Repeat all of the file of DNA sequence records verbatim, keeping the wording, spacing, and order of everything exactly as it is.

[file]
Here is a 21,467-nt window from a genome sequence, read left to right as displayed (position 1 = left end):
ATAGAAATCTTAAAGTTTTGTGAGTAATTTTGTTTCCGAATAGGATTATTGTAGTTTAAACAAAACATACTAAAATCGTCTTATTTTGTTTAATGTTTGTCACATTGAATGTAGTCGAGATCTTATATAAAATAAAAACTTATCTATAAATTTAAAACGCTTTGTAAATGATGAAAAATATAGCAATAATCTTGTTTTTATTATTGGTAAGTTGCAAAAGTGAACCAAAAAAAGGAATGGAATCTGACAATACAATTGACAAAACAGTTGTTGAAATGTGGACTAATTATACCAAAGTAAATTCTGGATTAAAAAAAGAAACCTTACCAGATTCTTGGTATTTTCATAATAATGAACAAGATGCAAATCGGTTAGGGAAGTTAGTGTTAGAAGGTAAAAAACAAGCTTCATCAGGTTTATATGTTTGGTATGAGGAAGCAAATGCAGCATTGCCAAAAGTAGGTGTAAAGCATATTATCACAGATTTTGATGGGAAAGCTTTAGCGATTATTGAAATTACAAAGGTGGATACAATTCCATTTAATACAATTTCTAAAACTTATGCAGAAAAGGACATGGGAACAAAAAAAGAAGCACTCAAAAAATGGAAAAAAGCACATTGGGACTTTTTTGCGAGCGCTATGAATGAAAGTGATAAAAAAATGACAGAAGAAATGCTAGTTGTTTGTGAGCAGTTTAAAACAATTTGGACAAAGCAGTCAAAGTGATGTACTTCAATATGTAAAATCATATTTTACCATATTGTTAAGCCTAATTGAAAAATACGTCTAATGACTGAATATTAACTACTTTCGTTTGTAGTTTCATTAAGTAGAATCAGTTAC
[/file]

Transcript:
Here is a 21,467-nt window from a genome sequence, read left to right as displayed (position 1 = left end):
ATAGAAATCTTAAAGTTTTGTGAGTAATTTTGTTTCCGAATAGGATTATTGTAGTTTAAACAAAACATACTAAAATCGTCTTATTTTGTTTAATGTTTGTCACATTGAATGTAGTCGAGATCTTATATAAAATAAAAACTTATCTATAAATTTAAAACGCTTTGTAAATGATGAAAAATATAGCAATAATCTTGTTTTTATTATTGGTAAGTTGCAAAAGTGAACCAAAAAAAGGAATGGAATCTGACAATACAATTGACAAAACAGTTGTTGAAATGTGGACTAATTATACCAAAGTAAATTCTGGATTAAAAAAAGAAACCTTACCAGATTCTTGGTATTTTCATAATAATGAACAAGATGCAAATCGGTTAGGGAAGTTAGTGTTAGAAGGTAAAAAACAAGCTTCATCAGGTTTATATGTTTGGTATGAGGAAGCAAATGCAGCATTGCCAAAAGTAGGTGTAAAGCATATTATCACAGATTTTGATGGGAAAGCTTTAGCGATTATTGAAATTACAAAGGTGGATACAATTCCATTTAATACAATTTCTAAAACTTATGCAGAAAAGGACATGGGAACAAAAAAAGAAGCACTCAAAAAATGGAAAAAAGCACATTGGGACTTTTTTGCGAGCGCTATGAATGAAAGTGATAAAAAAATGACAGAAGAAATGCTAGTTGTTTGTGAGCAGTTTAAAACAATTTGGACAAAGCAGTCAAAGTGATGTACTTCAATATGTAAAATCATATTTTACCATATTGTTAAGCCTAATTGAAAAATACGTCTAATGACTGAATATTAACTACTTTCGTTTGTAGTTTCATTAAGTAGAATCAGTTAC